Archives for posts with tag: sustainability

A fascinating, very informative video about Andrew Whitley’s compelling endeavours “to rebuild nutritional quality and local self-sufficiency of the Scottish bread supply.” I love his baking book Bread Matters, and now hearing him talk about “diversity in adversity” and agricultural resilience.

Geoff Tansey blog

Andrew Whitley is a campaigning organic baker known for starting the Village Bakery in Melmerby in the 1970s and latterly as co-founder of the Real Bread Campaign. His book Bread Matters is credited with ‘changing the way we think about bread’ by Sheila Dillon of the BBC Food Programme and his business of the same name provides artisan bakery training. Now he’s followed his interest in bread back to its roots by farming in the Scottish borders – using agroforestry approaches, inspired by the work of Prof Martin Wolfe at Wakelyns. He is also experimenting with some 70 varieties of wheat, spelt, emmer, rye, oats and barley, including varieties that used to be grown in Scotland, some obtained from the Vavilov Institute in Russia – as he explains in the video tour of his farm.

With his wife and co-director Veronica Burke he is pioneering a new project…

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Through Twitter I recently happened upon a paper called “Selling out on the Revolution for a Plate of Beans’? Communal Dining in Peru and What We Can Learn From It.”  It’s a research project by Bryce Evans, who is a Food History academic in Liverpool. He also runs a community eating and cooking project in that city which is based on a kind of alternative vision to food banks, as he discusses in this video.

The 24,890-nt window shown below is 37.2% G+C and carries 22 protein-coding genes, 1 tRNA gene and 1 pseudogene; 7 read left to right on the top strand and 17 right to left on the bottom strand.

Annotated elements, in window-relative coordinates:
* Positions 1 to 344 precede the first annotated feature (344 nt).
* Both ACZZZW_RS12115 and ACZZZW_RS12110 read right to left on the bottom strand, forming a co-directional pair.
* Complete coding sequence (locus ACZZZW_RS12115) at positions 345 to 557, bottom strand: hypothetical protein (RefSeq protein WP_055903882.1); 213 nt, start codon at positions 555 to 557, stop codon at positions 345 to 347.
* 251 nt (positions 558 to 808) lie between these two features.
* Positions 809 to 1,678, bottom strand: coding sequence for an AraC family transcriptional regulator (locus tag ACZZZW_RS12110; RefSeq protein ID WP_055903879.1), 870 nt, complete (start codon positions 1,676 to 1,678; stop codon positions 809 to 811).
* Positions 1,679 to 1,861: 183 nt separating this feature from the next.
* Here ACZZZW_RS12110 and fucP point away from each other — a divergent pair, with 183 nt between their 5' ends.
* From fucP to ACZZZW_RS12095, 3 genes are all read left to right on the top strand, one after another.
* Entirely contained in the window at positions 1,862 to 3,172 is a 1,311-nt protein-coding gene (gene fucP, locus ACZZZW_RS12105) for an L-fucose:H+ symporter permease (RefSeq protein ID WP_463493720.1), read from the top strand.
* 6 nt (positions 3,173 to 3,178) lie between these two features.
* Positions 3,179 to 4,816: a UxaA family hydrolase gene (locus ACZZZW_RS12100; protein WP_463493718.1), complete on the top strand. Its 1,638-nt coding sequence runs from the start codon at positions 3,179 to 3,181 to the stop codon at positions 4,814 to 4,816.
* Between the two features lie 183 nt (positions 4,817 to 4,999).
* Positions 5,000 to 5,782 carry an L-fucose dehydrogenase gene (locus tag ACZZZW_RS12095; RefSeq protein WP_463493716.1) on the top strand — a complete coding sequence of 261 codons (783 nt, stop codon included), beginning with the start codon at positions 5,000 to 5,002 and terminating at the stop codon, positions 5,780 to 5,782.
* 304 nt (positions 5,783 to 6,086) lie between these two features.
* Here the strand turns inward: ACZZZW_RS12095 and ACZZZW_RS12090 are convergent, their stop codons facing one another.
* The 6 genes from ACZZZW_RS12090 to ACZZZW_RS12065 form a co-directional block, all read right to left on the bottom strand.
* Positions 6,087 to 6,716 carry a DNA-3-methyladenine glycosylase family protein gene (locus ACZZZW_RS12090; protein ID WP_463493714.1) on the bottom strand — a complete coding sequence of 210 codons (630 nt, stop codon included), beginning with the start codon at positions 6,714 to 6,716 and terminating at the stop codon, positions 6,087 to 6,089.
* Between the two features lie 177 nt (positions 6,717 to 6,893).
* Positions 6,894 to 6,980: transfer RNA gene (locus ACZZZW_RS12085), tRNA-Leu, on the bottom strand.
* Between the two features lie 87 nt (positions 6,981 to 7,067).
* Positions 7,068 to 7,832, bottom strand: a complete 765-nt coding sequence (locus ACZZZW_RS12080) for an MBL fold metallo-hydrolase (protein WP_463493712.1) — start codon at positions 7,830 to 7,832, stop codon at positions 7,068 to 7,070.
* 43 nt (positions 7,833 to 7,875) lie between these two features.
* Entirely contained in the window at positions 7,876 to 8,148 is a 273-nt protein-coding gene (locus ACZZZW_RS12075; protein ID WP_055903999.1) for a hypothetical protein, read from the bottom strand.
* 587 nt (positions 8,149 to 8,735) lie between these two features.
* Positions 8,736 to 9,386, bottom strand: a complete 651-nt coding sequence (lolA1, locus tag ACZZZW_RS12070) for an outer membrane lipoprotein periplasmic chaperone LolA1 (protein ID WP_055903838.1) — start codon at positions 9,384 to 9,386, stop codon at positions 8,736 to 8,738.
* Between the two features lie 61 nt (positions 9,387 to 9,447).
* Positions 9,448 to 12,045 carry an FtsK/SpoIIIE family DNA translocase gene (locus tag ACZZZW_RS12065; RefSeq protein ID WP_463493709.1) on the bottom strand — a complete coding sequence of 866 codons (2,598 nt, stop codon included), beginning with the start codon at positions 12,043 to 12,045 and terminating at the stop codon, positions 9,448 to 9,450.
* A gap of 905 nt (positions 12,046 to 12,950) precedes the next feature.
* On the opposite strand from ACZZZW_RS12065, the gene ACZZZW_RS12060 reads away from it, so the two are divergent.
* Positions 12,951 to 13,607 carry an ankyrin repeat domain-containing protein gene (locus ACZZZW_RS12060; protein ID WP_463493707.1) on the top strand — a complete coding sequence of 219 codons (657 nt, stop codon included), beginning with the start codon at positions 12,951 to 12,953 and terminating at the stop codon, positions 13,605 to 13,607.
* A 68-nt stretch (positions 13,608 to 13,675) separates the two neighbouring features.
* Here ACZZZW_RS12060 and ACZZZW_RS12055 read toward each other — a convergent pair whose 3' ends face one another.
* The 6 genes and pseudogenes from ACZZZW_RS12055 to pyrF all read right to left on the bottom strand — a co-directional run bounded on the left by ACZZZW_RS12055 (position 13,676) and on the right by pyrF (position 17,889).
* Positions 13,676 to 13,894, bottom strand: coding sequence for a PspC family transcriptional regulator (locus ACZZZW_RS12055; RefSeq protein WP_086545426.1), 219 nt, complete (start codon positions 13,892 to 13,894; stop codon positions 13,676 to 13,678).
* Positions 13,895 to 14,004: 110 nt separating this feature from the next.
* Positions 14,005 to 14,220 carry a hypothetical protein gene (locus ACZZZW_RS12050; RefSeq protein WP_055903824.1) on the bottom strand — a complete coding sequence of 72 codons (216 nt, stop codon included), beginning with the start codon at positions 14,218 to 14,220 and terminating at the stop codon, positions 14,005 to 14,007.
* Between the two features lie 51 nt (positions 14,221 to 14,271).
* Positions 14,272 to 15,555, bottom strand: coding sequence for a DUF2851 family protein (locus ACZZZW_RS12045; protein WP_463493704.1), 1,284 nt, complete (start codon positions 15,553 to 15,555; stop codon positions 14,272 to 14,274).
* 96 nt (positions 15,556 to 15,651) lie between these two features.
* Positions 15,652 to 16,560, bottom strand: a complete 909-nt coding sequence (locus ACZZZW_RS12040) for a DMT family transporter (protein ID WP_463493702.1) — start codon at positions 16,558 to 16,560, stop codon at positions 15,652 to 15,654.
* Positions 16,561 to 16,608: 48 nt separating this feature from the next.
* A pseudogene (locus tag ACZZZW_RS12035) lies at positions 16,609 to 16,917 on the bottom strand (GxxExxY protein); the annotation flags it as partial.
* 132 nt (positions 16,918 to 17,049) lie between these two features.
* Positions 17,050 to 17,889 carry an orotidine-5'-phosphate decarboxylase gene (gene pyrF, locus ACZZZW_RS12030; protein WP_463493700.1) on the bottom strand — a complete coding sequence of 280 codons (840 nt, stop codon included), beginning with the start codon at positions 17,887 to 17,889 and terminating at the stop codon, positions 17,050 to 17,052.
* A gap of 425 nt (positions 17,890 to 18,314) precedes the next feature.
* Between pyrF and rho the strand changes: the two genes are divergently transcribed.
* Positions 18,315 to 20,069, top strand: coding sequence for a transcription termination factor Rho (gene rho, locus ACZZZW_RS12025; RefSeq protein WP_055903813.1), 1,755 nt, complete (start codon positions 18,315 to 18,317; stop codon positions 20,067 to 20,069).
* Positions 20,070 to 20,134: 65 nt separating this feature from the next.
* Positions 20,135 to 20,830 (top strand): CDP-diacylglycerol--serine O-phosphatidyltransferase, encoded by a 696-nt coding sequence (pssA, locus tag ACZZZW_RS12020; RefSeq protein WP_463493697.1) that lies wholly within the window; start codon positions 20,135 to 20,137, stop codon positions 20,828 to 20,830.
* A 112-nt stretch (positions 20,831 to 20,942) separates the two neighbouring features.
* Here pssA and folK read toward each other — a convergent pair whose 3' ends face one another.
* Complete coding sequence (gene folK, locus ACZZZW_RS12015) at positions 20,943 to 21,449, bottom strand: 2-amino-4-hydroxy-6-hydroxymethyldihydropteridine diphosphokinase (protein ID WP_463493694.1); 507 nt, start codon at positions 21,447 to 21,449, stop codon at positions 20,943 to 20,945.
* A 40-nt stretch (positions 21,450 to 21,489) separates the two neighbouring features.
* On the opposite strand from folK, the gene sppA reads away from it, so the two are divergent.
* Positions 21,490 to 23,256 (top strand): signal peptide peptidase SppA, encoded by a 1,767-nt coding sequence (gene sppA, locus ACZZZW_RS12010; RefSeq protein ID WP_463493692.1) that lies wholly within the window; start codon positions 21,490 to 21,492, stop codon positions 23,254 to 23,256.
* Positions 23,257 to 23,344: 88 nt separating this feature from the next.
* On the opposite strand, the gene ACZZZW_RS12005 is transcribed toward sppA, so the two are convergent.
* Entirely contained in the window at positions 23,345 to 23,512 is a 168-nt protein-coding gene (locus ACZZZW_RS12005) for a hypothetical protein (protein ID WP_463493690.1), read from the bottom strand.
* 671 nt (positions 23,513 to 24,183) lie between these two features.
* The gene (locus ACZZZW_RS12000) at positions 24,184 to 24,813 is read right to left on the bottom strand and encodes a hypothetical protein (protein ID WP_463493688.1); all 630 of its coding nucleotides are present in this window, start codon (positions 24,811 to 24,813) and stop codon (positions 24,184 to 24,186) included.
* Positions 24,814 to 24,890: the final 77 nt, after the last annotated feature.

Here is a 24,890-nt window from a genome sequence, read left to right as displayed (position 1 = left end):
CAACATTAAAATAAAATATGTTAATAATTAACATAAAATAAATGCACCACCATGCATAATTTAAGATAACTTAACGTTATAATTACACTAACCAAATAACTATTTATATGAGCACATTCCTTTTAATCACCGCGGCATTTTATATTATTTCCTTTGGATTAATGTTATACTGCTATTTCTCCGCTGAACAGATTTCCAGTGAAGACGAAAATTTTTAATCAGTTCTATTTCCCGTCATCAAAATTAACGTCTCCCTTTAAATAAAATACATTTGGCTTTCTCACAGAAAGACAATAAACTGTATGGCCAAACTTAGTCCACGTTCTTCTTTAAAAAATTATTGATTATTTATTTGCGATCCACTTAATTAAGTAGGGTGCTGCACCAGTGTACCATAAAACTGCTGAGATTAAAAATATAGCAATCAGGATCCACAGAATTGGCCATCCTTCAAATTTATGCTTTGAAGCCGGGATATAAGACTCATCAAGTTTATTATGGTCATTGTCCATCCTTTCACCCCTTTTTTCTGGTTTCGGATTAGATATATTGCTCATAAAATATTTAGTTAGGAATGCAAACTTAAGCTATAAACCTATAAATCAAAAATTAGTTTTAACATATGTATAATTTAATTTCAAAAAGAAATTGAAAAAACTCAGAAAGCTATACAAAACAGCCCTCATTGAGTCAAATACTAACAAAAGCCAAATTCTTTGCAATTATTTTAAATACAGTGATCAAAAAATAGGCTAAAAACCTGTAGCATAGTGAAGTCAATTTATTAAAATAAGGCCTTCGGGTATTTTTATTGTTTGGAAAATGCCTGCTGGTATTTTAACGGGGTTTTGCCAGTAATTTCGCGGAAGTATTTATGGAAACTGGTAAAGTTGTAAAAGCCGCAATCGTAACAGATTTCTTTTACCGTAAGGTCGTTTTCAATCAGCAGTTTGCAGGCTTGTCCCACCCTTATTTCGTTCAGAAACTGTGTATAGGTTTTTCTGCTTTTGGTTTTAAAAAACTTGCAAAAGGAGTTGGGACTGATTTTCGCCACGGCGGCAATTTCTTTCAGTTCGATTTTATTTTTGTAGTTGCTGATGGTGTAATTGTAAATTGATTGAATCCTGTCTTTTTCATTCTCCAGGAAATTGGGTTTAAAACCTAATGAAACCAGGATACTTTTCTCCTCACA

In his paper Evans asks: “What can the UK learn from the Peruvian model of egalitarian eating? What does this suggest about the role of the State vis-à-vis individuals and voluntary groups? And can the UK develop its food bank network so that it resembles the community kitchen movement of Peru?”

Evans compares the community kitchen movement as a mode of social eating and food distribution in various ways. Food banks in the UK can barely deal with fresh food, for instance, which is clearly an issue for nutrition.  There’s also the problem that hungry people often have no way to heat the foods they are given at food banks.  (I mean to write a piece called “In Praise of the Microwave” since that’s all that so many low-income renters have to cook with.) Emergency provision of food is also an opportunity for offering other services and meeting lots of social needs at once.

His paper is really worth a read for the important questions it raises, and its discussion of a really interesting self-help model I’d never known about:

 “The women who ran these simple food shacks largely avoided any political rhetoric. Most wanted change, but first and foremost they desired change for the good of their communities. Their vision of communal cohesion, development and food security did not necessarily coincide with the political goals of the state or its guerrilla enemies….Put simply, the women who ran the community kitchens wanted to feed people cheaply and nutritiously and they wanted the state to help out [by guaranteeing the provision of rice and beans] if possible.”